Be honest: have you ever looked over your own code and felt like you had to redo it? One may think “I can do it so much better now”, but if the deadline is approaching and delivery is due, how many are capable of ignoring the urge to redo without loosing an arm and a leg? Let me rant about the subject.

I remember giving to a co-worker the source code of a program I had written a few years earlier, when my coding practices weren’t exactly as I would like them to be. “I wrote this 3 years ago!” – I said, as if meaning “I don’t know who’s the idiot who wrote this code, but it wasn’t me, OK?”. Chances were that she didn’t care, but nevertheless I was faced with code that I had done myself and that I wished I could do again with my current skills. This case in particular was about the fear of someone else’s judgement, a judgement that would not take into account the developer that I am today, but the one I was.

But the urge to rewrite code is not just about other people: sometimes you are a team of one; other times you are in a team of more than one, but you want to rewrite parts of the code for the sake of its own quality, not someone else’s opinion. This very website fell victim to this perfectionism, as I would constantly switch layouts as I found a better one. This constant insatisfaction meant that I was never – ever – releasing the website. It also meant that the time I was using to try many layouts (to later discard them) wasn’t being used to write new content. As the release of my website was under no deadline, I could go on with this perfectionism indefinitely. It’s when self-criticism and deadlines meet that you have a problem.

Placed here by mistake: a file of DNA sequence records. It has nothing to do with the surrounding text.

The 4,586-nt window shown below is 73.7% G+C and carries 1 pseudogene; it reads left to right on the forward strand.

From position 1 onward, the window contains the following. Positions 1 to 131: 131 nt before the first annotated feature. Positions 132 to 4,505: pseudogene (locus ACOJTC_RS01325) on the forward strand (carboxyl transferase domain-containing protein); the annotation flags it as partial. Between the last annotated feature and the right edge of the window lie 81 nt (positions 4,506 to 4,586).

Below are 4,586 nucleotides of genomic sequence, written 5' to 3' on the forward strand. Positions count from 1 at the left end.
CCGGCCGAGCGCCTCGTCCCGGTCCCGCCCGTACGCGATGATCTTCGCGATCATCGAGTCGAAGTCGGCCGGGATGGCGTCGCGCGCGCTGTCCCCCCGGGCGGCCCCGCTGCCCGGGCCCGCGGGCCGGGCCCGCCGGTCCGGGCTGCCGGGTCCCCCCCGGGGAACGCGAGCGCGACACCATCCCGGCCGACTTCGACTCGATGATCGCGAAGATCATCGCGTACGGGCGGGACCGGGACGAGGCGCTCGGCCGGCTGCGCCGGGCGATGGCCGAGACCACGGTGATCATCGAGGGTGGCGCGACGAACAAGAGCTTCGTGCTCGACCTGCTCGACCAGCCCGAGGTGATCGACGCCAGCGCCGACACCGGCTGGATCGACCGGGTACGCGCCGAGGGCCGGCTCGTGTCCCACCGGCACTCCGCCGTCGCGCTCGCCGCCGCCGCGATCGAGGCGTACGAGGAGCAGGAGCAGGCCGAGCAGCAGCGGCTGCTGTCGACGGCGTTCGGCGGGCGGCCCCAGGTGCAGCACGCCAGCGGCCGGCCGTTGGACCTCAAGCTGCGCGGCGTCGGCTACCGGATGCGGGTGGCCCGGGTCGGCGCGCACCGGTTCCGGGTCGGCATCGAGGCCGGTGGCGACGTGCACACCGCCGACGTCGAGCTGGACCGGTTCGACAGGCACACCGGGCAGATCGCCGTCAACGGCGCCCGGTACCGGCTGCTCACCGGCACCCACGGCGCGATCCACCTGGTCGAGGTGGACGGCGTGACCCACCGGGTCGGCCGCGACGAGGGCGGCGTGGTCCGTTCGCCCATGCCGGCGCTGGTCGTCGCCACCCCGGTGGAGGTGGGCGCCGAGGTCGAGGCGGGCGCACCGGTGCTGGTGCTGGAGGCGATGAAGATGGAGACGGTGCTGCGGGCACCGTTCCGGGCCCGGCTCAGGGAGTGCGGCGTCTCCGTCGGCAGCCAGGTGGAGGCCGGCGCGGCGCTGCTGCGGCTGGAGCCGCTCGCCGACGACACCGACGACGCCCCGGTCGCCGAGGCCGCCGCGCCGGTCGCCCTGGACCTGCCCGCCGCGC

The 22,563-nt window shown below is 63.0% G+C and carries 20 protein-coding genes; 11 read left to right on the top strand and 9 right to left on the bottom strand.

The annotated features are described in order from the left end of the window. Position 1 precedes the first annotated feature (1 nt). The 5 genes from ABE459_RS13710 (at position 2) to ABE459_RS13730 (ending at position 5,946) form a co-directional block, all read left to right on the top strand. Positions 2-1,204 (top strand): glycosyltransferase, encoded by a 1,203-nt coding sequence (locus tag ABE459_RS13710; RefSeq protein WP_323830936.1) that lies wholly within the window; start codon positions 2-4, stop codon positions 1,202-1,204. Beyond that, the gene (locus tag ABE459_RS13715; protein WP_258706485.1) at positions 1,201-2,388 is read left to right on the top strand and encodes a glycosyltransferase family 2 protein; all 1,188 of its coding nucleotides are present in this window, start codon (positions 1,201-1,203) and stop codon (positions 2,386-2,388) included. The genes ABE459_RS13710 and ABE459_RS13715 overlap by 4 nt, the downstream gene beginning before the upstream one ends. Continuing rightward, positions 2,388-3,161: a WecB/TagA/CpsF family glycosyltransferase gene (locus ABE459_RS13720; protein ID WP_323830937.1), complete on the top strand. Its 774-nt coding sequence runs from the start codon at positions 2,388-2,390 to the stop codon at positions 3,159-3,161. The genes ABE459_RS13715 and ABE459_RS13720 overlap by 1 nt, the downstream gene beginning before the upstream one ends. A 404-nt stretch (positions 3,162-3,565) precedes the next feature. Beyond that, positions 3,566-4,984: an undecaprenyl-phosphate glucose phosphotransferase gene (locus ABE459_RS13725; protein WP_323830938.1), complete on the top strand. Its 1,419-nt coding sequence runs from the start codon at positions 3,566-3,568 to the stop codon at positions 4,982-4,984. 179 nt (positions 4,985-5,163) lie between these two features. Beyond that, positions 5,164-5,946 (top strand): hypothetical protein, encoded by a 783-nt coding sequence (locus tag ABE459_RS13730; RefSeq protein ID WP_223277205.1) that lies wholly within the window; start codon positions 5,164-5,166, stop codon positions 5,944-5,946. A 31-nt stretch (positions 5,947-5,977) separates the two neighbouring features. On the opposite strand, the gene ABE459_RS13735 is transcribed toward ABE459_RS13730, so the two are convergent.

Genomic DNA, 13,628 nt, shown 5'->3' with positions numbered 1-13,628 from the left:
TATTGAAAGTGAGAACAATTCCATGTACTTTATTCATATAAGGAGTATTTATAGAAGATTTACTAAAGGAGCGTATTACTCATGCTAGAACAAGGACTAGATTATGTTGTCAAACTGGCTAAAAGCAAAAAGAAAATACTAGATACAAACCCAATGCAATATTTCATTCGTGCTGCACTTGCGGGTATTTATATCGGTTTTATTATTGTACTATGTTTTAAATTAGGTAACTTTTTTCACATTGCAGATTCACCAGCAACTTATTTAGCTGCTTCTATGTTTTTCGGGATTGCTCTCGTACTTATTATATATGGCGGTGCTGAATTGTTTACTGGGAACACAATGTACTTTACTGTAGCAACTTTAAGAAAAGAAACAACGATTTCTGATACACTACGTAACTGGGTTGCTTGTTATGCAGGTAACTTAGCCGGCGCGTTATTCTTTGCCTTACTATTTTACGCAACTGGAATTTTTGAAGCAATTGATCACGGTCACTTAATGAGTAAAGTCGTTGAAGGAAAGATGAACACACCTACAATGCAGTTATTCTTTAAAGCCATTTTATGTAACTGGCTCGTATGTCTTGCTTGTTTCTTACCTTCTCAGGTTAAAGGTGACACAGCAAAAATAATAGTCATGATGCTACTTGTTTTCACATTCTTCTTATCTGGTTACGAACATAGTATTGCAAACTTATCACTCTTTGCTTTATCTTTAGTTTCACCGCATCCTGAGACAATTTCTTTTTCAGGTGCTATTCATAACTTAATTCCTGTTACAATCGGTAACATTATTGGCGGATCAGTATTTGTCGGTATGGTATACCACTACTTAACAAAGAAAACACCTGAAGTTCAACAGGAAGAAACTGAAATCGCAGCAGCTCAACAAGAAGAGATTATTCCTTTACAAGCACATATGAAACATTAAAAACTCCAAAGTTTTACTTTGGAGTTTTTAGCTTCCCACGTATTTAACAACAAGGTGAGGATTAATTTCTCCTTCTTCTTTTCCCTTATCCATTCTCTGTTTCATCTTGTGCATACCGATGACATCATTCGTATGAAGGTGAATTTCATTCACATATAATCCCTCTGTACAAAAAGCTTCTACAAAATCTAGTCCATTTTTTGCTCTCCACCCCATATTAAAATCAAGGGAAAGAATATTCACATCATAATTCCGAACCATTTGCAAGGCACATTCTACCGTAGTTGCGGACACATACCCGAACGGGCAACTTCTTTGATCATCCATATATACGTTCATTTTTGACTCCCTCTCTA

The self-criticism per se isn’t bad, of course. For me it’s a symptom of my evolution as a programmer. The problem lies on the urge to redo that arises when this feeling hits hard. If you have to deliver a new feature, or write new content, a refactoring may be the right thing to do in the wrong time. Naturally, we don’t keep adding new features forever: if even hardware has to face manutention every now and then, can you imagine software (though convincing your manager likewise is a different matter). Understanding when the urge to redo will happen is key to make it fit on the manutention window. To me, the two basic factors that define this urge are the self-criticism and how much the skills evolved in a given time frame:

The urge to redo

Very self-critical, perfectionist people will have more urges, even when Δ evolution is small. On the other hand, even a self-forgiving person may want to rewrite code if his skills have evolved significantly ever since he wrote the code.

Of course, this is not a formal theory, and it applies to specific situations such as those when one has to work on a single project while his skills are evolving. I have a few suggestions to adress this issue, but I’ll leave that to my next post.

This entry was posted by on Sunday, December 23rd, 2007 at 5:39 pm and is filed under IT. You can follow any responses to this entry through the RSS 2.0 feed. You can leave a response, or trackback from your own site.

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